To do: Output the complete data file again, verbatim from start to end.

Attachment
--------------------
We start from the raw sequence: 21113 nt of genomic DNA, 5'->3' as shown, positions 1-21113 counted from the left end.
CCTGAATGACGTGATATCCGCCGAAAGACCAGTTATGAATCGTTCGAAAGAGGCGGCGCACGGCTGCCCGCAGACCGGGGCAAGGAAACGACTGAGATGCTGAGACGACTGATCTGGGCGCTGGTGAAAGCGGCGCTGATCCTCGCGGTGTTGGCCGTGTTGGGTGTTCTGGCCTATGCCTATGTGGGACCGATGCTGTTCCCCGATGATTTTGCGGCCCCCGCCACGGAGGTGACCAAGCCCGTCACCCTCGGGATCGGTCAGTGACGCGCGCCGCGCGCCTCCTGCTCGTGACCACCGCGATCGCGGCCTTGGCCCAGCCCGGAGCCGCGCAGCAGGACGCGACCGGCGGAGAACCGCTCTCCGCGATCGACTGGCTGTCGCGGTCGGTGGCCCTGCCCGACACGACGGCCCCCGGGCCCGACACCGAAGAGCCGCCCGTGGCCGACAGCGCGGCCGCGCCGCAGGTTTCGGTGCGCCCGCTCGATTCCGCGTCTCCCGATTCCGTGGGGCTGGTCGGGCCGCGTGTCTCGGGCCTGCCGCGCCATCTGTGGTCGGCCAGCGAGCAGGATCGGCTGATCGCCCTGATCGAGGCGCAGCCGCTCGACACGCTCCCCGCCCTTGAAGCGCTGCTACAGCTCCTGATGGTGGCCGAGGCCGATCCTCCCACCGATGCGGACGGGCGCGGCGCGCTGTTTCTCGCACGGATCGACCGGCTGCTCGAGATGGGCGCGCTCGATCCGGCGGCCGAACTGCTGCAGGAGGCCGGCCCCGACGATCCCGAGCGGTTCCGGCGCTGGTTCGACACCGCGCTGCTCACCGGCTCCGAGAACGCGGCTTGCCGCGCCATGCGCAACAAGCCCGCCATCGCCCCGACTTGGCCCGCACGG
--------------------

We start from the raw sequence: 21113 nt of genomic DNA, 5'->3' as shown, positions 1-21113 counted from the left end.
CCTGAATGACGTGATATCCGCCGAAAGACCAGTTATGAATCGTTCGAAAGAGGCGGCGCACGGCTGCCCGCAGACCGGGGCAAGGAAACGACTGAGATGCTGAGACGACTGATCTGGGCGCTGGTGAAAGCGGCGCTGATCCTCGCGGTGTTGGCCGTGTTGGGTGTTCTGGCCTATGCCTATGTGGGACCGATGCTGTTCCCCGATGATTTTGCGGCCCCCGCCACGGAGGTGACCAAGCCCGTCACCCTCGGGATCGGTCAGTGACGCGCGCCGCGCGCCTCCTGCTCGTGACCACCGCGATCGCGGCCTTGGCCCAGCCCGGAGCCGCGCAGCAGGACGCGACCGGCGGAGAACCGCTCTCCGCGATCGACTGGCTGTCGCGGTCGGTGGCCCTGCCCGACACGACGGCCCCCGGGCCCGACACCGAAGAGCCGCCCGTGGCCGACAGCGCGGCCGCGCCGCAGGTTTCGGTGCGCCCGCTCGATTCCGCGTCTCCCGATTCCGTGGGGCTGGTCGGGCCGCGTGTCTCGGGCCTGCCGCGCCATCTGTGGTCGGCCAGCGAGCAGGATCGGCTGATCGCCCTGATCGAGGCGCAGCCGCTCGACACGCTCCCCGCCCTTGAAGCGCTGCTACAGCTCCTGATGGTGGCCGAGGCCGATCCTCCCACCGATGCGGACGGGCGCGGCGCGCTGTTTCTCGCACGGATCGACCGGCTGCTCGAGATGGGCGCGCTCGATCCGGCGGCCGAACTGCTGCAGGAGGCCGGCCCCGACGATCCCGAGCGGTTCCGGCGCTGGTTCGACACCGCGCTGCTCACCGGCTCCGAGAACGCGGCTTGCCGCGCCATGCGCAACAAGCCCGCCATCGCCCCGACTTGGCCCGCACGG